However, if the system is not implemented properly, then there is a risk of member discontent, which could undermine confidence in the retirement industry. There are three key risks that need to be carefully managed:
1) Execution risk:
The two-pot system is the largest reform of the South African retirement system in its history, and the aggressive timeline introduces the risk of delays, errors, and a lack of member understanding about the benefits to which they are entitled under the new system.
The practical challenges of implementing a reform as substantial as this means that the revised deadline of 1 September 2024 will still be tight but much more manageable than the initial 1 March 2024 target. In order to ensure a smooth transition to the new system, clear and effective communication with members about the upcoming changes is vital, alongside operational changes that are required for industry stakeholders to be able to deliver on their respective obligations under the new system.
2) Risks relating to the initial seed capital payment:
There is a very real risk of significant member unhappiness in relation to an initial “seed capital” lump sum that will be available to members when the two-pot system is introduced.
The first area of possible discontent is around how much members will be able to receive when the new system is implemented. Throughout the two-pot deliberations, there has been a strong push for an initial lump sum payment to be made to members at inception of the system in the form of a seed capital payment. While this is technically classified as a seed transfer from their vested pots (existing savings) into the new savings pot (which can then be accessed immediately), it will practically be seen as an initial once-off lump sum withdrawal that members will be allowed to take from their current retirement savings.
Advocates for the payment of seed capital emphasize the urgent need for members to access a portion of their capital, highlighting the financial hardships many are facing in the aftermath of Covid-19 and the ongoing economic challenges in South Africa.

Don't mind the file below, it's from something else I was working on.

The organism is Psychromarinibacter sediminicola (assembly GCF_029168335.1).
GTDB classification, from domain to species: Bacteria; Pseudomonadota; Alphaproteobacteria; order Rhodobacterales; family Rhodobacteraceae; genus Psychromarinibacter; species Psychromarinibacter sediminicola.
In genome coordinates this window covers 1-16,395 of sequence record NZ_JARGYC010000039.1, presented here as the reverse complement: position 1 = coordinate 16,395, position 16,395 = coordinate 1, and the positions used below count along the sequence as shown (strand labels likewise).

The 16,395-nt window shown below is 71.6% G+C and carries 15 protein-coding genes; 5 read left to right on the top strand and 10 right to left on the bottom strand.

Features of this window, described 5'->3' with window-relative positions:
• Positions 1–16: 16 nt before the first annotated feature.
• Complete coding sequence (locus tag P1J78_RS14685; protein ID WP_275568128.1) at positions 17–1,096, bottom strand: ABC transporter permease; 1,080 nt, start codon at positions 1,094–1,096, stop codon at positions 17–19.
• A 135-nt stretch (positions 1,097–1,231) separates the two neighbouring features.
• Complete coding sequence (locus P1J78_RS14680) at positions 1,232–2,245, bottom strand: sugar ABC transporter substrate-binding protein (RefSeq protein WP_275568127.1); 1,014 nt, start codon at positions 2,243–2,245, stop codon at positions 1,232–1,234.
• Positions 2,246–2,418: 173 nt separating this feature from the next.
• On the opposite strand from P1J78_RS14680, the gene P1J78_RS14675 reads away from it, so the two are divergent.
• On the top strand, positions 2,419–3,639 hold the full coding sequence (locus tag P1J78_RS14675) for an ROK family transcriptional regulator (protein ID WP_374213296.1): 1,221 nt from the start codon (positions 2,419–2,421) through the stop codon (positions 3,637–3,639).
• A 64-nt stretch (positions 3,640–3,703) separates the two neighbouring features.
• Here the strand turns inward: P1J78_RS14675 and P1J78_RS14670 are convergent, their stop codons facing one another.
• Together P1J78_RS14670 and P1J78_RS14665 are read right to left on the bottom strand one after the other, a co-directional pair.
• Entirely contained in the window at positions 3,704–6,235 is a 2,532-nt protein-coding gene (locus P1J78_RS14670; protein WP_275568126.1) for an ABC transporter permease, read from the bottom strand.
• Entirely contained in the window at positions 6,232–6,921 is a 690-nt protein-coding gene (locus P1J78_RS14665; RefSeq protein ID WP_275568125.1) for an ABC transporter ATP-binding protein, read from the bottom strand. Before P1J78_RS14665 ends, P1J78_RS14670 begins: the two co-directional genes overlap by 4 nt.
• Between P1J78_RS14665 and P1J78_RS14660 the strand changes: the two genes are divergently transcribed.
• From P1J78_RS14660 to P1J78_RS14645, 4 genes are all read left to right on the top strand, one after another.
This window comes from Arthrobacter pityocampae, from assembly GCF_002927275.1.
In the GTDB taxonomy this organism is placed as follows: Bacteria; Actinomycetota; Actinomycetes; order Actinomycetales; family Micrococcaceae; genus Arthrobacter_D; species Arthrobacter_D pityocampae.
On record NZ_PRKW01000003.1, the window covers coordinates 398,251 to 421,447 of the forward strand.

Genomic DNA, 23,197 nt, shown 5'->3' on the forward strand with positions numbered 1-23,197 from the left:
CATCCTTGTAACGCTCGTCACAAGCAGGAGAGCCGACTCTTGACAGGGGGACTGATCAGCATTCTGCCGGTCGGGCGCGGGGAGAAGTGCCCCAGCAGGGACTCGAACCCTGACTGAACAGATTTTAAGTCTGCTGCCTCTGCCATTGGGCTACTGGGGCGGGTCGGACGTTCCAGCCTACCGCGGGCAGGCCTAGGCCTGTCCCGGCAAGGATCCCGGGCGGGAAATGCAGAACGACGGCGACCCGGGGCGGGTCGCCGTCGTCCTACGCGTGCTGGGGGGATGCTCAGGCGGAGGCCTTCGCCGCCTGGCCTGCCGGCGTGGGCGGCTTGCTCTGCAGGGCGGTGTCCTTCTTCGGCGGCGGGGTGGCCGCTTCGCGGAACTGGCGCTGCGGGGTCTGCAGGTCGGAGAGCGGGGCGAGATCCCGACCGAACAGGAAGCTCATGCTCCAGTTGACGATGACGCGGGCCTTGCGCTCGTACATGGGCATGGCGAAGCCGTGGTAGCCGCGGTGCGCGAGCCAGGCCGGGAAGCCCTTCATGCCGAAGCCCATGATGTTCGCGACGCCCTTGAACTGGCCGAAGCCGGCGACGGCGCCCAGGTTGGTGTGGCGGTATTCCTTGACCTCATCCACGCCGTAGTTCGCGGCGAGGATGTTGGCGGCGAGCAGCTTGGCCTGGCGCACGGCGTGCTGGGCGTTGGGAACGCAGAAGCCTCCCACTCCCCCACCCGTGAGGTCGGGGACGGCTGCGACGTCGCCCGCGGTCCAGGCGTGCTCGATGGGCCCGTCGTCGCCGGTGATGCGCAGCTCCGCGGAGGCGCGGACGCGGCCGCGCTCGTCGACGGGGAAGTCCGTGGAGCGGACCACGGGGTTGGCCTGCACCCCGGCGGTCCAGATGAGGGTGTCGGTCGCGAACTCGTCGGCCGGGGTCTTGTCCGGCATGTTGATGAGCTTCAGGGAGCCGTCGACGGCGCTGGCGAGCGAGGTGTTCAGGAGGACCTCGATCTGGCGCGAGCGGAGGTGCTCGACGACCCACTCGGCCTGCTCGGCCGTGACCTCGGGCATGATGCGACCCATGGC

The amount of seed capital is expected to be set at 10% of a member’s retirement balance, subject to a maximum of R30,000. This is a gross amount, and the actual amount that members will receive will be lower than this, because they will be reduced by tax and administration costs. There is a risk that some members may not have a full understanding of the actual amount that they will receive when their seed capital is paid out.
Secondly, some members are likely to expect that they will receive their initial seed payments on, or shortly after, the implementation date of 1 September 2024, whereas there is a risk that it may take longer for all stakeholders to have the necessary processes in place so that funds are able to make these payments to all their members. In the current system, most funds only need to make payments to a small percentage of their member base for life events such as retirement or resignation. In contrast, all members of retirement funds will be entitled to a seed capital withdrawal at inception, putting a huge administrative burden on funds, their administrators and other industry stakeholders such as SARS and the FSCA.